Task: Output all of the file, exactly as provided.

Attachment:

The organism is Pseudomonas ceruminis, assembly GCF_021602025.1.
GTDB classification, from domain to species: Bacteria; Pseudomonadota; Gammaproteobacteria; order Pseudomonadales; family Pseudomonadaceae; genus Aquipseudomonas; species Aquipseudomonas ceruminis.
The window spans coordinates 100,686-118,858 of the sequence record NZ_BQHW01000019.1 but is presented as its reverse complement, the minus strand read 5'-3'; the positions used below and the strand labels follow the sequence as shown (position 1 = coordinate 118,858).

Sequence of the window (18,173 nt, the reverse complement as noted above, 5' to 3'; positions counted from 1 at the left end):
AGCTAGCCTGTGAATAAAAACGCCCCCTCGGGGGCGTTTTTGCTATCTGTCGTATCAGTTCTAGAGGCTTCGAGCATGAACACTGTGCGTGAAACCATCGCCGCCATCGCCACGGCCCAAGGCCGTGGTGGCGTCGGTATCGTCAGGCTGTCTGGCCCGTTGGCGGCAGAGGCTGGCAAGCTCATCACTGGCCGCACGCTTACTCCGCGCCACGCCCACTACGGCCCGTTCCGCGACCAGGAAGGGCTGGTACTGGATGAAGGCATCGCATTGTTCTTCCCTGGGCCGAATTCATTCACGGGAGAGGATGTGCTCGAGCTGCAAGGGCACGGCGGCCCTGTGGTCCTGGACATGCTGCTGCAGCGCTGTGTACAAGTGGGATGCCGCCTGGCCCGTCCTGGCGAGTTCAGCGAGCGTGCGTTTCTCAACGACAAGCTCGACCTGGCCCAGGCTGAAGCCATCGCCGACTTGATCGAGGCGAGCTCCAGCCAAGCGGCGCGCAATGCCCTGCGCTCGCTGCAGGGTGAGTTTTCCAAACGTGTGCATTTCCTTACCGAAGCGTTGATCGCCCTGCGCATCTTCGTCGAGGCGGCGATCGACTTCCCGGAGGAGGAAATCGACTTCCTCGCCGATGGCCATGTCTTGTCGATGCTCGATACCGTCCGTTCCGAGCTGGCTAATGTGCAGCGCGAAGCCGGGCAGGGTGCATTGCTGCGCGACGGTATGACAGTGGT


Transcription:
The organism is Pseudomonas ceruminis, assembly GCF_021602025.1.
GTDB classification, from domain to species: Bacteria; Pseudomonadota; Gammaproteobacteria; order Pseudomonadales; family Pseudomonadaceae; genus Aquipseudomonas; species Aquipseudomonas ceruminis.
The window spans coordinates 100,686-118,858 of the sequence record NZ_BQHW01000019.1 but is presented as its reverse complement, the minus strand read 5'-3'; the positions used below and the strand labels follow the sequence as shown (position 1 = coordinate 118,858).

Sequence of the window (18,173 nt, the reverse complement as noted above, 5' to 3'; positions counted from 1 at the left end):
AGCTAGCCTGTGAATAAAAACGCCCCCTCGGGGGCGTTTTTGCTATCTGTCGTATCAGTTCTAGAGGCTTCGAGCATGAACACTGTGCGTGAAACCATCGCCGCCATCGCCACGGCCCAAGGCCGTGGTGGCGTCGGTATCGTCAGGCTGTCTGGCCCGTTGGCGGCAGAGGCTGGCAAGCTCATCACTGGCCGCACGCTTACTCCGCGCCACGCCCACTACGGCCCGTTCCGCGACCAGGAAGGGCTGGTACTGGATGAAGGCATCGCATTGTTCTTCCCTGGGCCGAATTCATTCACGGGAGAGGATGTGCTCGAGCTGCAAGGGCACGGCGGCCCTGTGGTCCTGGACATGCTGCTGCAGCGCTGTGTACAAGTGGGATGCCGCCTGGCCCGTCCTGGCGAGTTCAGCGAGCGTGCGTTTCTCAACGACAAGCTCGACCTGGCCCAGGCTGAAGCCATCGCCGACTTGATCGAGGCGAGCTCCAGCCAAGCGGCGCGCAATGCCCTGCGCTCGCTGCAGGGTGAGTTTTCCAAACGTGTGCATTTCCTTACCGAAGCGTTGATCGCCCTGCGCATCTTCGTCGAGGCGGCGATCGACTTCCCGGAGGAGGAAATCGACTTCCTCGCCGATGGCCATGTCTTGTCGATGCTCGATACCGTCCGTTCCGAGCTGGCTAATGTGCAGCGCGAAGCCGGGCAGGGTGCATTGCTGCGCGACGGTATGACAGTGGT